This is a lively story capturing the emotions involved in scaling the trickiest Munro in Scotland: The Inaccessible Pinnacle. It requires rock climbing skills and a cool head, and it's often one of the last summits which Munro-baggers ascend, helped by a rock-climbing friend or guide.
Colin Wilson wrote this account of the climb to a friend and fellow climber, and has agreed that it can be published on Walking Stories for the interest of other walkers.
As if the rock climbing wasn't tricky enough, Colin points out that a compass doesn't work on the Cuillins due to the magnetic qualities of the gabbro rock, so unless you have an intimate knowledge of the complex routes you could have difficulties if you have to descend in cloud
Contributed by: Colin Wilson
The first person to climb all of the Munros was the Reverend A E Robertson in 1901, although in the first list the Inaccessible Pinnacle was listed as a "top", not a Munro in its own right (a number of criteria were used to assess which was a genuine summit, and which was merely a "top"). Since then there have been some revisions to the list, so there are now 284 regarded as Munros.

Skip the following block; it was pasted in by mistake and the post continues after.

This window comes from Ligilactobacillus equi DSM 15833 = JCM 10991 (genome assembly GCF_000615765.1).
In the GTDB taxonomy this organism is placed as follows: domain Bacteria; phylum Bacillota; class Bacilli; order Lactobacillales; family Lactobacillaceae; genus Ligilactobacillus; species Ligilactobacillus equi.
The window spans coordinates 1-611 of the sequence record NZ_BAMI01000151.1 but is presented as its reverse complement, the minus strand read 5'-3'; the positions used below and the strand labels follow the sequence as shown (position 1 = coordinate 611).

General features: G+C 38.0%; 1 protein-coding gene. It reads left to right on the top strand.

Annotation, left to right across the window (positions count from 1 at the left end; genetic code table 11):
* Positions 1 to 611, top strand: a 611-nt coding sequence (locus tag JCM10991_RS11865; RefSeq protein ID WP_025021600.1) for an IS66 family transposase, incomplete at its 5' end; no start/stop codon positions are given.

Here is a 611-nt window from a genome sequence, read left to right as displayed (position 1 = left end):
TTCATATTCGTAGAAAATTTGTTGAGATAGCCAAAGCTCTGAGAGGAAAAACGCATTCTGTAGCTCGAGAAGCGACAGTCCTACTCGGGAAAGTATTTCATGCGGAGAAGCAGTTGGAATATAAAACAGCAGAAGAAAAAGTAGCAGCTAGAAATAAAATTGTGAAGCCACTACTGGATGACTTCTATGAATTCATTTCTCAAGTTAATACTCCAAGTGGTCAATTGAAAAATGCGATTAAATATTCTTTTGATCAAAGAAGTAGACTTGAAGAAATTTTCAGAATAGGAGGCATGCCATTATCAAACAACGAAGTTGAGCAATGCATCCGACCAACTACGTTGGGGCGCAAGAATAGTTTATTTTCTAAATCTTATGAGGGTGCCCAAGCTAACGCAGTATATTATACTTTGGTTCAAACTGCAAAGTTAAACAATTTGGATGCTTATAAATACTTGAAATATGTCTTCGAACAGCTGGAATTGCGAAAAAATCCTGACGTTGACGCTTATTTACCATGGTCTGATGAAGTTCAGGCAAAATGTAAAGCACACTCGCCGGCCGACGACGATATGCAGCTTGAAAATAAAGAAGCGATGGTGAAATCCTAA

Every year, thousands of walkers are ticking off the names of mountains listed as Munros, attempting to complete them all, and over 1500 have now done so.< Back to Scotland page for links to other stories
|Location||East of Glen Brittle House, Black Cuillin Mountains, Isle of Skye|
|Date walked||Summer 2005|
|Walk type||High hills and mountain hikes|
|Difficulty||Requires mountaineering skills and climbing equipment|
|Distance||5 miles / 8 km|
|Height climbed||3000 ft / 920 m|
|Time taken||0 hrs 0 mins|
|Map used||Ordnance Survey Landranger 1:50,000 sheet no 32|
|Walk source info||Covered in many Scottish climbing books|
|Getting there||A road bridge now connects the island to the mainland at Kyle of Lochalsh, which can be reached by train from Inverness|
|Places to stay||Youth hostel in Glen Brittle, wide range of accommodation on the Island|